Monday, September 16, 2013
Thoughtful Reviews R Us!
Here is my history:
1. Started reading romance novels obsessively about fifteen years ago, participated on numerous reader boards.
2. Started a blog and reviewed romance novels for public consumption about five years ago.
3. Became a published author shortly thereafter...about four years ago.
4. Continued to read, review, blog, write, and publish.
So I started as a reader, I became a blogger/reviewer, and then I became an author. It never occurred to me to stop voicing my honest opinion about books just because I now write them. In fact, I think the reviewing community needs MORE authors to voice their opinions. Have I ever had back-lash? Yes, but minimal. Most authors are professionals.
Observations about bloggers/reviewers....
1. Some are reader-consumers who like to talk about books. They buy their own books, they have no ads, no sponsor spots, do not accept free ARCs, do not have any sort of relationship with publishers, authors, or publicists. There are very few of these left in romance. I call these "OLD SKOOL BLOGGERS"...their issues and concerns represent Joe Schmo Reader. Is the book too expensive? Is it available everywhere you want to buy it? Was it released on the promised date? Consumer issues.
2. Some blogs are a business. They have ads, paid sponsor spots, accept free ARCs, promote authors, participate in blog tours, do interviews and other promotional items. Since they get free books--months in advance--they have a different set of issues/concerns than consumer reviewers. They don't care about price, availability, or release date delays. They have business concerns: traffic to their site, getting promised ARCs on time, authors following through on blog tour details, etc. I call these "BUSINESS BLOGS."
3. And then you have everything and anything between these two ends of the spectrum.
Some reviewer/bloggers have no idea how to write a review. They write something like "SQUEE! THIS IS THE GREATEST BOOK EVER!" It's a nice thing to say. It's an opinion about something. But it is certainly not a well-thought-out, well-written, critical review about anything. Nevertheless, they, just as any old consumer who leaves a review at Amazon, are entitled to their opinion, and can express it in any way they see fit.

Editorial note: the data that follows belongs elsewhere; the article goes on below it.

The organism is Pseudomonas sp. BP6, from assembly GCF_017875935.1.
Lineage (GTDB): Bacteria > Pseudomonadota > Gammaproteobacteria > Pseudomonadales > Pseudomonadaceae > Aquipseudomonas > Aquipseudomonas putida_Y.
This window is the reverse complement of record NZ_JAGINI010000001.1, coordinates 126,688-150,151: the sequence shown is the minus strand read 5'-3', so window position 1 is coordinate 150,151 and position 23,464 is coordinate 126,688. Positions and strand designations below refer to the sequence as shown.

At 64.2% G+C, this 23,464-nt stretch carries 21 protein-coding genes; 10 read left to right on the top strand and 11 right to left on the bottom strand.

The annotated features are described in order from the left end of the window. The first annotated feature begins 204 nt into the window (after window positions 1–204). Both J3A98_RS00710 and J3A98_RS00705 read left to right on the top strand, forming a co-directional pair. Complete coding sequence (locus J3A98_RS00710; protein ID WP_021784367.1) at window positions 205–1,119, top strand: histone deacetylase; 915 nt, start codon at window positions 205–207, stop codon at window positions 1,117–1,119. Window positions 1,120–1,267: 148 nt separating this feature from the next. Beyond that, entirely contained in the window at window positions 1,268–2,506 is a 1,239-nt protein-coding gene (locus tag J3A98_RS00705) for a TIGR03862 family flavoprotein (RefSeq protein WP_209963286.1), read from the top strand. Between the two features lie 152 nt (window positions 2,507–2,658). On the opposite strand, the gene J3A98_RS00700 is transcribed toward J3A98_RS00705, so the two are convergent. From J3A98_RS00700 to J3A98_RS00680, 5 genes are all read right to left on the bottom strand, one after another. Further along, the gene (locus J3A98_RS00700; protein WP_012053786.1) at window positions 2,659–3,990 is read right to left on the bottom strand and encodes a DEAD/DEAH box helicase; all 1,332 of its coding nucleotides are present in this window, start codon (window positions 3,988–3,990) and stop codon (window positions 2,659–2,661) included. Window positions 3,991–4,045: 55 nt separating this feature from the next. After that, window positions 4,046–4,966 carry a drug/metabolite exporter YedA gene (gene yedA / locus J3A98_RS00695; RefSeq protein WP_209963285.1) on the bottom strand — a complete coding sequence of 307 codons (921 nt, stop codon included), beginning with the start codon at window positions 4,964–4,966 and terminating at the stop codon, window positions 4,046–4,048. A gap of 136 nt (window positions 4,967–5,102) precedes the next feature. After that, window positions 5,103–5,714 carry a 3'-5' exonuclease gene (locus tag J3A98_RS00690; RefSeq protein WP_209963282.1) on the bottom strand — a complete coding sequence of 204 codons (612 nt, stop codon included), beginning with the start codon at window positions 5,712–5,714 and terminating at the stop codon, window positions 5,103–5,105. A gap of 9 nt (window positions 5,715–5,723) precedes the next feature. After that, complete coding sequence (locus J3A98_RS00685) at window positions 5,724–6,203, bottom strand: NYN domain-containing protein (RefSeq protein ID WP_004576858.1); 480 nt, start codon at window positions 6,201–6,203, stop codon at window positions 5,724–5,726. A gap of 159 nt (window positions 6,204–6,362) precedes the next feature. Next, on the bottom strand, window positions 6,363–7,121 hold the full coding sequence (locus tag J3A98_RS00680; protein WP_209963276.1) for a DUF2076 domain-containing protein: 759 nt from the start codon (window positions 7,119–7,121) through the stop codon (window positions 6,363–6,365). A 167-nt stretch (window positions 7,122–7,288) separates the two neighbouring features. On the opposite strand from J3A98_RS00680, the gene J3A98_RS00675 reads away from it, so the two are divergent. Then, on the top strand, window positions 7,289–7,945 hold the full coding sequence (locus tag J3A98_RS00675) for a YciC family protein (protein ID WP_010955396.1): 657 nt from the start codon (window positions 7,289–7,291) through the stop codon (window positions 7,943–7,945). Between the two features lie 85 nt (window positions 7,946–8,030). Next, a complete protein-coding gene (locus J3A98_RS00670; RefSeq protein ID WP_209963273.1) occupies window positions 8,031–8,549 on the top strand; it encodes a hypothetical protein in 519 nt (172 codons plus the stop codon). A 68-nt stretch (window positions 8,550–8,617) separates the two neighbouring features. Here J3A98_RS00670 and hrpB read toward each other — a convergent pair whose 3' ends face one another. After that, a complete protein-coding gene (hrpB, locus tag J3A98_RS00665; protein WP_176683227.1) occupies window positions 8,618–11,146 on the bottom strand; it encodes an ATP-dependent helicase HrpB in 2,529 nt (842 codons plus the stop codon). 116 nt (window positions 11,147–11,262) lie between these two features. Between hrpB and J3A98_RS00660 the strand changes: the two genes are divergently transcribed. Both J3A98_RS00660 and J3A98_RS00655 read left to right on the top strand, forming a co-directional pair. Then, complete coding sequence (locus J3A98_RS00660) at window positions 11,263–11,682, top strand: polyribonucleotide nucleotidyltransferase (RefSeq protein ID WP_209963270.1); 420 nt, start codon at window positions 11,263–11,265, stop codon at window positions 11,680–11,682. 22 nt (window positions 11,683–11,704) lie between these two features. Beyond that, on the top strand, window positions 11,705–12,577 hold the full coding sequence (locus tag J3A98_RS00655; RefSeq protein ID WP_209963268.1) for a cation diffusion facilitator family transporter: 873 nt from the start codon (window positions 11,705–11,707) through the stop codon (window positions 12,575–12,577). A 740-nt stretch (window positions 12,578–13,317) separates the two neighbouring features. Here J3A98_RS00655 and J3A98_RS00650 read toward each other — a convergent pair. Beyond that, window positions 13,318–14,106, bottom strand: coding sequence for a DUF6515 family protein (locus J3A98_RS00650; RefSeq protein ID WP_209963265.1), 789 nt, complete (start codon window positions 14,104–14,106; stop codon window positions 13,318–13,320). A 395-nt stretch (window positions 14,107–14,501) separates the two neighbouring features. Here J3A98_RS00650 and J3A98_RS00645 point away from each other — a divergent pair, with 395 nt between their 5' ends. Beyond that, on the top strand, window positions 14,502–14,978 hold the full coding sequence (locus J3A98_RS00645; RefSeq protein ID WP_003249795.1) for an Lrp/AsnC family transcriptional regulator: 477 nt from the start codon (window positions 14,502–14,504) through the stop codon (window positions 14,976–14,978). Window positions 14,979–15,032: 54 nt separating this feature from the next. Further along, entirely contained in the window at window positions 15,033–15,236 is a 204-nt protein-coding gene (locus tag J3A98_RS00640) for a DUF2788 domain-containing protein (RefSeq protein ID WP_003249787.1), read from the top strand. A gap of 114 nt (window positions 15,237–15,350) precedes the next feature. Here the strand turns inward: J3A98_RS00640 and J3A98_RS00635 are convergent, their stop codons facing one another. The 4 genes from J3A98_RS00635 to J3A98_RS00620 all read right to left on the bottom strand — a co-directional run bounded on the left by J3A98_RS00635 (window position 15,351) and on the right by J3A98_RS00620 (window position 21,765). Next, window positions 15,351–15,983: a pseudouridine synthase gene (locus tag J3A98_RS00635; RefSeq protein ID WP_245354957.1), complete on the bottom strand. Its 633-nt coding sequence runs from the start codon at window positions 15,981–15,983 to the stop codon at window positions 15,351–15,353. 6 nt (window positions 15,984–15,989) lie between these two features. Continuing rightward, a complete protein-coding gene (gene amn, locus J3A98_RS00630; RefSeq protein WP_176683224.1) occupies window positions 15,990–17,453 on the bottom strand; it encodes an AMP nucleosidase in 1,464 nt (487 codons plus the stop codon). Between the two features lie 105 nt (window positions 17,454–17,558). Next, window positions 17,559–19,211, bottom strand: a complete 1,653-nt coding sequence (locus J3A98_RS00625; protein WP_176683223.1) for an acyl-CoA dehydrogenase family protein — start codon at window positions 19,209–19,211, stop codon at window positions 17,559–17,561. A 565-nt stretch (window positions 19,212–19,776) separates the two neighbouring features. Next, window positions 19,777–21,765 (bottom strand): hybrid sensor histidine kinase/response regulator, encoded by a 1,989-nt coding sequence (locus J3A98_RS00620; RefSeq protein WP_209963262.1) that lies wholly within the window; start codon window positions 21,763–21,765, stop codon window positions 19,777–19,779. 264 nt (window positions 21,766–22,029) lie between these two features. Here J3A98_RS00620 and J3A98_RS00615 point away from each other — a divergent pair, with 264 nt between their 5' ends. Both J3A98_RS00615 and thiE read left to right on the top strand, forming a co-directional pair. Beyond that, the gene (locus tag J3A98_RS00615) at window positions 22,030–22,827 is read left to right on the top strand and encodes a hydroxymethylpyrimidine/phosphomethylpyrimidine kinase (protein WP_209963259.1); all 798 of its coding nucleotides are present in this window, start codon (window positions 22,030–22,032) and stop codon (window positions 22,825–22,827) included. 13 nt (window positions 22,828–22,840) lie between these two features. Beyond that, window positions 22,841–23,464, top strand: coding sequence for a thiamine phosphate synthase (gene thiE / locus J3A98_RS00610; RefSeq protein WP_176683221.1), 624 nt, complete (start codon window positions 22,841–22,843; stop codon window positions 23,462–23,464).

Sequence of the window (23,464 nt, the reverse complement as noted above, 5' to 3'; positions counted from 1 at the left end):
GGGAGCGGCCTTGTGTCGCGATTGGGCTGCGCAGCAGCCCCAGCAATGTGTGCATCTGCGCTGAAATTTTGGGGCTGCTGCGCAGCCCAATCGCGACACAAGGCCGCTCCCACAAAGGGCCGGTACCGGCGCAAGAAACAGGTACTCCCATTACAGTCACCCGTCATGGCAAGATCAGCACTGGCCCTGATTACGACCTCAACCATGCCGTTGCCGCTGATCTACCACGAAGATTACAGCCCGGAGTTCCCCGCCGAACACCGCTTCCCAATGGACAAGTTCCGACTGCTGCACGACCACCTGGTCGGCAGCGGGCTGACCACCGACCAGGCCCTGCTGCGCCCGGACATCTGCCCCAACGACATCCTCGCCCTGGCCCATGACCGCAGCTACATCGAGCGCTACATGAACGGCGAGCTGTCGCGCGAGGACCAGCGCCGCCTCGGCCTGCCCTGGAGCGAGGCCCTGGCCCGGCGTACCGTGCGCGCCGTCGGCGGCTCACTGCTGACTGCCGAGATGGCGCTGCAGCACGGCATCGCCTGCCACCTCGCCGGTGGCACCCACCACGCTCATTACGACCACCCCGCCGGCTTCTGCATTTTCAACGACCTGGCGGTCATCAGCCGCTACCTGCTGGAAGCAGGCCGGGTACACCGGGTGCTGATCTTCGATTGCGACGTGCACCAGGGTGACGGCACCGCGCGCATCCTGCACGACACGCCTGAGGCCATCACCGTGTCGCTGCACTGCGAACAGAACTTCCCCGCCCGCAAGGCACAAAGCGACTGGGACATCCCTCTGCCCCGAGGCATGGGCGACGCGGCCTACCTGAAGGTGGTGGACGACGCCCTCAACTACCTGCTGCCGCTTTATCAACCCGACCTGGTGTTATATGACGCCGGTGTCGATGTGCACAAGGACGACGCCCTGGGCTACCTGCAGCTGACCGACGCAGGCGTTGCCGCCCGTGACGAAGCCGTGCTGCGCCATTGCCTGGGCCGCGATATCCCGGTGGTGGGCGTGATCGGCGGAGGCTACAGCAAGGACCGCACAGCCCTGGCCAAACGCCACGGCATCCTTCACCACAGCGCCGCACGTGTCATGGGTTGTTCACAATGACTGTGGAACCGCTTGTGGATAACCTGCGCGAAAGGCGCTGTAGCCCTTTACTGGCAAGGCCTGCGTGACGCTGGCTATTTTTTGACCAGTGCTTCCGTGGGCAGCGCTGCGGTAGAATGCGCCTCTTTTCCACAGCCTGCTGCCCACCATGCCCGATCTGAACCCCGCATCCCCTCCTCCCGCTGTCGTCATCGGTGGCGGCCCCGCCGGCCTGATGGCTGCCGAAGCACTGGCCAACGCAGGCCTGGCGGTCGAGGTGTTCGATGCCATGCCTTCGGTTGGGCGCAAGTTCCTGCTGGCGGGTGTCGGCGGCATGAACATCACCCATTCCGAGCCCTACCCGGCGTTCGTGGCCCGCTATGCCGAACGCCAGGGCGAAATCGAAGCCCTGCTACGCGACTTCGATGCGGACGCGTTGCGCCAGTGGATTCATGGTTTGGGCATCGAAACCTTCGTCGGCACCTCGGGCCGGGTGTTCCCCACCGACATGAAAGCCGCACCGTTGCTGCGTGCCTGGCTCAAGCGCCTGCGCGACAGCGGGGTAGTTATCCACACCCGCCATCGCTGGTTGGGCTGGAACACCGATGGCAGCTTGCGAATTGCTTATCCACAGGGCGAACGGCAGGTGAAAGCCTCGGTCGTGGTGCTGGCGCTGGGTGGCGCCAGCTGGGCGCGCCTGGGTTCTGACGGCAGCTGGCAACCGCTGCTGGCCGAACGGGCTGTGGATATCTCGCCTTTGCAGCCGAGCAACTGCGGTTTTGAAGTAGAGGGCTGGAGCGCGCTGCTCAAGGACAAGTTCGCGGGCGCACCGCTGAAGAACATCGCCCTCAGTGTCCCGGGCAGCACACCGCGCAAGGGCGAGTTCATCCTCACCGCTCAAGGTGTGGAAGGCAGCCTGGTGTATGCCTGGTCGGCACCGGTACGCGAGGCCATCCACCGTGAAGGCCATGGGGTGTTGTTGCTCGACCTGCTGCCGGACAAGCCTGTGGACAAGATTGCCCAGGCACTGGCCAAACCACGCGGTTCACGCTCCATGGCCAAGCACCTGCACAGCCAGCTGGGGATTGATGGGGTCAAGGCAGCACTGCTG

Some reviewer/bloggers are well-educated, thoughtful, and present a critical, well-supported book review. They use examples from the text, they use terms like "character arcs" and "external conflict" and actually know what those mean. Not only are they familiar with this genre, but they are well-read enough in other fields to get the big picture.
And you get pretty much everything in between these two extremes.
Now, for the kicker.
Should authors review? Well, let's think about it for a minute.
Who would be the best possible person to understand craft issues, trends in romance, how to structure a novel, specific literary devices, etc? Maybe someone with a degree in writing? How about someone who is immersed in the industry? How about someone who writes books?
A ROMANCE WRITER!
Hey! That just might work!
She would be on top of trends, understand the big picture, have a clue about pacing, conflict, character arcs, story arcs, and literary references. Since she's a WRITER, she might be able to WRITE a good review.
WHAT A FUCKING CRAZY IDEA! AN AUTHOR WRITING A REVIEW!
I am NOT saying that authors are the only ones who should be writing reviews. I've seen thoughtful, excellent reviews written by kids, teens, business bloggers, consumer bloggers, and even by someone's grandmother.
And I have also seen authors write excellent reviews. Not blowing-sunshine-up-someone's-ass-reviews, but critical, well-reasoned, supported analyses of books.
I have a huge amount of respect for authors who are not afraid to voice their honest opinions. I don't look at authors leaving honest (sometimes harsh) reviews as "spreading negativity." I look at it as someone who is an expert in the field of fiction giving a respectful opinion on a book. Period. That's what reviews are supposed to be.
I can't imagine someone more qualified to be a romance reviewer than a romance author.
Do chefs review restaurants? Yes.
Do artists review art shows? Yes.
Do writers review books in well-respected journals and newspapers? Yes. No one is questioning their motives or agenda. They are often the best person for the job, for obvious reasons.
Not every author is good at reviewing, or interested in reviewing. And that's fine. But for the writers who are passionate readers, who have an opinion and want to express it, I sure hope there is room for them in this big bunch of voices.
God knows I'm not going anywhere.
Loud and proud,